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What to do when you fail September 19, 2012

Posted by thefieldgeneral in Uncategorized.

Recently I was in a meeting where I realized one of my projects was failing. It was ugly. It was well exposed to my boss. I came away embarrassed that we were failing. I came away feeling that I had let people down. Now that the anger, embarrassment, and sulking are done, what are the next steps? What do you do when you fail?

Thanks to Kevin Jarrett @http://www.flickr.com/photos/kjarrett/

There are a lot of approaches to how to react to failure. Some people hit it head on. Some people avoid responsibility and redirect blame. For me the right approach is to quickly try to analyze the problem and then take a different direction. I find that failure means one of two things: either there is something for me to learn or I’ve gotten slack.

If there is something I need to learn, the solution is easy. Analyze the process for what failed and correct it. I see this in about 90% of the cases. By gradually improving my personal processes and my department’s processes, I see growing success both in my career and in my company.

In the second case, some kind of corruption has set in.The decay has allowed something we are usually good at to deteriorate. This can occur at either the team or individual level.It is much harder to deal with than the simple learning situations.Still there are a few steps that can help:

1.       Set aside time to specifically deal with the issue

Failures due to process corruption must be fixed quickly. They are like a disease and rapidly spread if not dealt with. You need time to do the remaining steps and without designated time your day will be absorbed by less critical problems. Time needs can vary widely from 10 minutes to 10 hours to 10 days.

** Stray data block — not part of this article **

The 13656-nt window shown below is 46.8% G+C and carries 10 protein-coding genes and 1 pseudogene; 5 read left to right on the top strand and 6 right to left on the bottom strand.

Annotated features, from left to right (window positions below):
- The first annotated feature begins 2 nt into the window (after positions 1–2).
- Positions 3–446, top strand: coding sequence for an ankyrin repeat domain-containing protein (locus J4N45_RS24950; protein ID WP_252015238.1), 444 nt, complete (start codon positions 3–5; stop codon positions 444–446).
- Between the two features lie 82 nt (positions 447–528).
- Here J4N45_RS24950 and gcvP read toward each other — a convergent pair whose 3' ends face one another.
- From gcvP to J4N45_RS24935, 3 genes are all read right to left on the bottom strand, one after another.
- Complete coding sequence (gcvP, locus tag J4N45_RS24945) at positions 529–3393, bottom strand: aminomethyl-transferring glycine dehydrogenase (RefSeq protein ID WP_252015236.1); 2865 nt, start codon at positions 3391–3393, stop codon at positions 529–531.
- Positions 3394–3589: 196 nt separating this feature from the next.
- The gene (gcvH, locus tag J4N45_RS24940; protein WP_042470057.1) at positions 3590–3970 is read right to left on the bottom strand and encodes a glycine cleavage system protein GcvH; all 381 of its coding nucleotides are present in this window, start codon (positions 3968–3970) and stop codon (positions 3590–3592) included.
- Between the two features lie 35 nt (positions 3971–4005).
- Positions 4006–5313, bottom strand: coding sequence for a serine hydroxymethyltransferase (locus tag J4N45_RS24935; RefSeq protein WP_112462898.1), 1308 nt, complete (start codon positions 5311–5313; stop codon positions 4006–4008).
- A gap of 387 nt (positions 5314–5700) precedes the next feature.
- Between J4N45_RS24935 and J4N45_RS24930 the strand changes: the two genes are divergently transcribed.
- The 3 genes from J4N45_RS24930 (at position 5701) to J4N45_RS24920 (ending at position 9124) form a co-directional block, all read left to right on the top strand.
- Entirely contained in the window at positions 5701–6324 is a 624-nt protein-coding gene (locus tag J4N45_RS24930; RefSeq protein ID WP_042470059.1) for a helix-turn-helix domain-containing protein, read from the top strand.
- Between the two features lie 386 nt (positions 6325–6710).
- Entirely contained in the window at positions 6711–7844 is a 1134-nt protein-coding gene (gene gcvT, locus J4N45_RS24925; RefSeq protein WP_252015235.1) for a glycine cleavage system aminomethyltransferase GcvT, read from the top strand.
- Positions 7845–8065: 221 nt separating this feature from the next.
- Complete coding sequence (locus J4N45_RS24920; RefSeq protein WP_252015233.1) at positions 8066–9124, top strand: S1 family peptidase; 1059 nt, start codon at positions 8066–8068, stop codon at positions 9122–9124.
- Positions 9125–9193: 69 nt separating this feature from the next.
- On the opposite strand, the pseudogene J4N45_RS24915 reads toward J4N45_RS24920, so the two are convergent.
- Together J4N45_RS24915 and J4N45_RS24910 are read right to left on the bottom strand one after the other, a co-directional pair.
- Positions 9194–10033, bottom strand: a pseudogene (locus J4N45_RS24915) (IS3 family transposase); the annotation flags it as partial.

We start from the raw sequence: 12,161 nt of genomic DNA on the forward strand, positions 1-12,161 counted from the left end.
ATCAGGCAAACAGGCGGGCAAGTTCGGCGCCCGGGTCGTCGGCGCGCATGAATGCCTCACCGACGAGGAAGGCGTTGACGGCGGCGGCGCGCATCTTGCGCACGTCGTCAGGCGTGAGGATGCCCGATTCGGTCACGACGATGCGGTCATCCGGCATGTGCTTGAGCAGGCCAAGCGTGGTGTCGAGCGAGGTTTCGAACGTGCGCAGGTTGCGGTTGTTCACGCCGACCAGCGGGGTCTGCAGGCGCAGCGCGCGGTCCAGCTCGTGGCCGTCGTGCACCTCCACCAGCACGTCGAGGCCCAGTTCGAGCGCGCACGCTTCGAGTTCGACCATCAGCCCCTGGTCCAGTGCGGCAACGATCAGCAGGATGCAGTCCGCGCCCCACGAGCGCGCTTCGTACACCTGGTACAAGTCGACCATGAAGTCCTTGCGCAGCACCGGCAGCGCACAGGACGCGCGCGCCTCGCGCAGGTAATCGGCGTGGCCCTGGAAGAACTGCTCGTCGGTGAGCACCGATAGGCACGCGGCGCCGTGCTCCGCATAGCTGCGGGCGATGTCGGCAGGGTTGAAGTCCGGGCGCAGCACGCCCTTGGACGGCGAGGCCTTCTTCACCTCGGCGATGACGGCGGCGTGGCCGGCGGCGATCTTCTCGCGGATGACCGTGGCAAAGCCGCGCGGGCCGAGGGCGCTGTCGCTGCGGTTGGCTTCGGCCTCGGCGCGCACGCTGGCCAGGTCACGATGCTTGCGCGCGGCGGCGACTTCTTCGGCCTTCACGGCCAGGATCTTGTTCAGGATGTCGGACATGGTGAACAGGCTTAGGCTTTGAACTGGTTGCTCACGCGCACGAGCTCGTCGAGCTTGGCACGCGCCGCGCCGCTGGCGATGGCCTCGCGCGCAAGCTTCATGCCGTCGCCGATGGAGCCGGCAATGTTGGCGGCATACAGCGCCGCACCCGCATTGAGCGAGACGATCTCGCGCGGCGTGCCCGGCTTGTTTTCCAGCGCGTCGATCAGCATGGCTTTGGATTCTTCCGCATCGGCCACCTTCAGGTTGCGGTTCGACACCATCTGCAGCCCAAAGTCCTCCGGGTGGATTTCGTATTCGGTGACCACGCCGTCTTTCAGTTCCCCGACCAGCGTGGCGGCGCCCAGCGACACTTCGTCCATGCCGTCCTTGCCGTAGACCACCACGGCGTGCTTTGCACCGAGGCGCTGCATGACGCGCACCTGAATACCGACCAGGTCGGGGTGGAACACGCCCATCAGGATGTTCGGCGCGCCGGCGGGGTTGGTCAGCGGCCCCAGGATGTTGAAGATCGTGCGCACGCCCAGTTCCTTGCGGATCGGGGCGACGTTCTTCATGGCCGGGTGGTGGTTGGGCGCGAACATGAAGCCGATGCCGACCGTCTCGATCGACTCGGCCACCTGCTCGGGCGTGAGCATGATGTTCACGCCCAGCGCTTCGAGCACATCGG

2.       Identify why the corruption has occurred

When I talk about process corruption this simply implies that something that used to work no longer does. There are numerous possible issues. Perhaps you or your team has become careless because you are good at this process. Perhaps you have a morale problem. Perhaps external factors are interfering with the normal process flow. External factors can range from personal issues such as a death in the family or depression to 3ed party issues such as interdepartmental strife or uncoordinated changes by other groups.

3.       Correct the core issue

Once it is identified we need to correct the core issue. Personal issues may require counseling or at least a reminder that personal issues cannot impact work performance. External issues may require meetings or realignment of resources. Moral issues may require a look at team dynamics and how to improve.

4.       Correct the resulting failure

The initial failure that let you know there is a problem left a mess that now needs to be cleaned up. Depending on the severity of the failure time frames can vary.

5.       Look for other related failures.

Process corruption is nasty stuff. The root-cause addressed in 2 and 3 above can often impact other projects and processes. Look at what you or your organization does with a high level focus and try to determine if any other processes or projects have been impacted. If they have, correct them.

Here is a case I have dealt with:

I had a meeting which revealed that a project was out of control and the planning was far weaker than I had led myself to believe. Given that I am a strong project planner and analyst and also given that I saw nothing to indicate a lack of knowledge caused this failure, I concluded that I had slacked off and allowed process corruption to sneak into my daily routine.

1.       I immediately scheduled about 2 hours a day for the next week to isolate and solve the problem

2.       I concluded that a slow schedule and relative quietness had lulled me into a more careless management style. I was allowing uncritical and personal items to creep more and more into my daily schedule.

3.       I restructured my schedule and hardened my prioritization process to make sure I was keeping the critical items in perspective. I intentionally allowed my personal schedule to take a hit until I was convinced that my work process was successful again.

4.       I spent a number of hours analyzing and pushing the behind project until it caught up with where it should be.

5.       I looked over my whole schedule. The strengthened prioritization process in 3 above made sure that critical items stayed at the top of the list. I did find a few other items that had also suffered some neglect and moved them up in priority.

What is a situation where you have discovered process corruption in your organization or yourself? What did you do about it?
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